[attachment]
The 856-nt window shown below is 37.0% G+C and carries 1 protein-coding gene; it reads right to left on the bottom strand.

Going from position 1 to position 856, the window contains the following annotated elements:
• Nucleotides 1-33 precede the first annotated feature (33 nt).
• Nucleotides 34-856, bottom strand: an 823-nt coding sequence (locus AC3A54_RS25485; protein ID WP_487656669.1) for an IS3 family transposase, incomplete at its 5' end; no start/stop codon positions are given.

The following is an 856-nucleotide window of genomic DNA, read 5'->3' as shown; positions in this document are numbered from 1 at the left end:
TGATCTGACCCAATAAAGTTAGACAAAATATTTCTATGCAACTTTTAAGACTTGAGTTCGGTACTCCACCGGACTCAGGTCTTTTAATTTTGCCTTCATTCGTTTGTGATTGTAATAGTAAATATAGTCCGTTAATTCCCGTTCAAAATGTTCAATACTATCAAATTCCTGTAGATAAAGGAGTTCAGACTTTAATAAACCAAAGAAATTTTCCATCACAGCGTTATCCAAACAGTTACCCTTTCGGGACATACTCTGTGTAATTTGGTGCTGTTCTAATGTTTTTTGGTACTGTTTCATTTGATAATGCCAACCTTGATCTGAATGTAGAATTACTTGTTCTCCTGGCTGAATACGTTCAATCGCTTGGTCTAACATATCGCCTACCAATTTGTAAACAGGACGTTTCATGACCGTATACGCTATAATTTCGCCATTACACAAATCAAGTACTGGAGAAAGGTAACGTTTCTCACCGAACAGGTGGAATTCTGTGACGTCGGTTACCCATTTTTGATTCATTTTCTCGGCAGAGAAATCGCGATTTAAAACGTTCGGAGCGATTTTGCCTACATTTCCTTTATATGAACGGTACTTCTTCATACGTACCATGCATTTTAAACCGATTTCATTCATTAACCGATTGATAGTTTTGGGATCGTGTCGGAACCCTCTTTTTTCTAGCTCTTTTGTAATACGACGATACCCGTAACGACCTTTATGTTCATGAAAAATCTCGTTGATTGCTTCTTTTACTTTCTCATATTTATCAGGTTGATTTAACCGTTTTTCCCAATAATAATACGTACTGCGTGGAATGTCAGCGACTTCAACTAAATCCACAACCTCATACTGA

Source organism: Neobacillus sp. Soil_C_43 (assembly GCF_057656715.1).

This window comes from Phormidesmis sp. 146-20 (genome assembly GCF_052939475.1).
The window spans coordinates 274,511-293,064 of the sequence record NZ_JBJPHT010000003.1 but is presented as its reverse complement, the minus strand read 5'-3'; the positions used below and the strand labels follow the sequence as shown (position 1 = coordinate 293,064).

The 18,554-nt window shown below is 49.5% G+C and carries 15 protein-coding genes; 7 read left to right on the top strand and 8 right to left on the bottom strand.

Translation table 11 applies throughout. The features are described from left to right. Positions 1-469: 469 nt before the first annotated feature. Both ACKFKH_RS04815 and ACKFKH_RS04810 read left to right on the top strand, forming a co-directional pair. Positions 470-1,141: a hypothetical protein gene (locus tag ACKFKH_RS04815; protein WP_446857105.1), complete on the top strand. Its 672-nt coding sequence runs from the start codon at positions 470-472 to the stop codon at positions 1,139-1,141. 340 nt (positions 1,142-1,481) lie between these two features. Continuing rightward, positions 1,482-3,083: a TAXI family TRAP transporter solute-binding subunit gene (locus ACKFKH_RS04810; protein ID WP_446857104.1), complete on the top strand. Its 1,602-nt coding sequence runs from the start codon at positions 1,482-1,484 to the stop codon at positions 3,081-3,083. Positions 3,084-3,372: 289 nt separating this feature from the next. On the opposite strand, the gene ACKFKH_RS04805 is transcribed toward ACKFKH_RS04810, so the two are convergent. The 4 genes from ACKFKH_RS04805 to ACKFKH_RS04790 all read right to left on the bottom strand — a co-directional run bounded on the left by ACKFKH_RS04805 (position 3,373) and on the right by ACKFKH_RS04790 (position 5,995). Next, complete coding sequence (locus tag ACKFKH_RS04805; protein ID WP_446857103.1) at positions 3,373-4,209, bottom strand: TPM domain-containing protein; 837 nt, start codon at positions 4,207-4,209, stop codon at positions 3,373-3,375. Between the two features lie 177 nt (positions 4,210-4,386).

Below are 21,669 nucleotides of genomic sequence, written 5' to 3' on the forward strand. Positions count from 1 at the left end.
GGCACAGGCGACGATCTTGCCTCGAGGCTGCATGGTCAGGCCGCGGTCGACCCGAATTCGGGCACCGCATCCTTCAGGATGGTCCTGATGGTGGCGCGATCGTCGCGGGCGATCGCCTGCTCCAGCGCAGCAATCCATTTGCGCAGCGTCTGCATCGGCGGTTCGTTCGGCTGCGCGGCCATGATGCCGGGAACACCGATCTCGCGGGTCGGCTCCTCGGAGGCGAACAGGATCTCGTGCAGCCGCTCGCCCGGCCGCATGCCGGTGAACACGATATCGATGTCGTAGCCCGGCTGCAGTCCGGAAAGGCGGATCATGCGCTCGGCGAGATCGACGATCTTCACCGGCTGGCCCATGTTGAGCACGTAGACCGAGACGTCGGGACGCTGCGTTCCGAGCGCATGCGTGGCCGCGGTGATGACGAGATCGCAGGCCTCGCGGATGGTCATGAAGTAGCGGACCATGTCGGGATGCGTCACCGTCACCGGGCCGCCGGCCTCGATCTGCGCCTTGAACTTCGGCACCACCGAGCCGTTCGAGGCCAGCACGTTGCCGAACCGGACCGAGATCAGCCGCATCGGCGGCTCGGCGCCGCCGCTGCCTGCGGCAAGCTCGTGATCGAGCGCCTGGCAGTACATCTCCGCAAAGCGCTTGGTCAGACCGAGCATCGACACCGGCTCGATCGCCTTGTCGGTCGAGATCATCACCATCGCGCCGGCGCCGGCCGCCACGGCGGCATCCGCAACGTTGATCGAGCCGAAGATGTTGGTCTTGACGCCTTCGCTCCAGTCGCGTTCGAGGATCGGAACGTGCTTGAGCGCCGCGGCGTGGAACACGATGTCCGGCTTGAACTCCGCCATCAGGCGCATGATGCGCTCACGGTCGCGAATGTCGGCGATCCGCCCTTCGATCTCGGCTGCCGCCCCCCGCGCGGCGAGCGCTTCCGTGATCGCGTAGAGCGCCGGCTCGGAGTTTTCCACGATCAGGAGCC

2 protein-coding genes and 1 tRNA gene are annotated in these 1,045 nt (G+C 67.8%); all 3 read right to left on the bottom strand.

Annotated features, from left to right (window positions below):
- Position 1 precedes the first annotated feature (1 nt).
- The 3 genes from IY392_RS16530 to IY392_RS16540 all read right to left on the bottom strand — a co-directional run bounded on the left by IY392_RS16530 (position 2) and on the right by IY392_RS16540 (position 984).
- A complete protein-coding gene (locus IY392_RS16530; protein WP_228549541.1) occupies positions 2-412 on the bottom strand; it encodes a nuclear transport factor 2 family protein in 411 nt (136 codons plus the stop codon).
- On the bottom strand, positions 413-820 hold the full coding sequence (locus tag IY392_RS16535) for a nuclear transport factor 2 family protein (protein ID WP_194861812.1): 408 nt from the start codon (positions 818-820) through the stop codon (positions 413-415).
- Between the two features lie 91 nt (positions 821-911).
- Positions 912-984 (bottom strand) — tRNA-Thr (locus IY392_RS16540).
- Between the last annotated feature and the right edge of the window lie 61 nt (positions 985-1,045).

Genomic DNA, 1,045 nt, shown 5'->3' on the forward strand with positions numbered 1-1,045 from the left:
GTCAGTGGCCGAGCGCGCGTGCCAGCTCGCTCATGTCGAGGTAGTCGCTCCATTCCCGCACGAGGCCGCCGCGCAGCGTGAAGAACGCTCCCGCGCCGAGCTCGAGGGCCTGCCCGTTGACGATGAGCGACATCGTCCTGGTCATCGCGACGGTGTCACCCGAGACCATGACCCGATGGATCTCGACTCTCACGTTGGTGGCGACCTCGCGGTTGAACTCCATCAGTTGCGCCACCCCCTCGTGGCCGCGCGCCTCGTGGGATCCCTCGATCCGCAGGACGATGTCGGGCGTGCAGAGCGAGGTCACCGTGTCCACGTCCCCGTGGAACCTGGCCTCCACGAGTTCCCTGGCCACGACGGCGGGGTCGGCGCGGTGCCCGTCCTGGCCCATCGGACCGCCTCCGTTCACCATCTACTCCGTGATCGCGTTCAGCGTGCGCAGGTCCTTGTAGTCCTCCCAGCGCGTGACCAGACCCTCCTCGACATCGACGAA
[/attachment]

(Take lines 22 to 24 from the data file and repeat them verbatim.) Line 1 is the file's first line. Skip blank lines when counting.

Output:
- Between the last annotated feature and the right edge of the window lie 61 nt (positions 985-1,045).

Genomic DNA, 1,045 nt, shown 5'->3' on the forward strand with positions numbered 1-1,045 from the left:
GTCAGTGGCCGAGCGCGCGTGCCAGCTCGCTCATGTCGAGGTAGTCGCTCCATTCCCGCACGAGGCCGCCGCGCAGCGTGAAGAACGCTCCCGCGCCGAGCTCGAGGGCCTGCCCGTTGACGATGAGCGACATCGTCCTGGTCATCGCGACGGTGTCACCCGAGACCATGACCCGATGGATCTCGACTCTCACGTTGGTGGCGACCTCGCGGTTGAACTCCATCAGTTGCGCCACCCCCTCGTGGCCGCGCGCCTCGTGGGATCCCTCGATCCGCAGGACGATGTCGGGCGTGCAGAGCGAGGTCACCGTGTCCACGTCCCCGTGGAACCTGGCCTCCACGAGTTCCCTGGCCACGACGGCGGGGTCGGCGCGGTGCCCGTCCTGGCCCATCGGACCGCCTCCGTTCACCATCTACTCCGTGATCGCGTTCAGCGTGCGCAGGTCCTTGTAGTCCTCCCAGCGCGTGACCAGACCCTCCTCGACATCGACGAA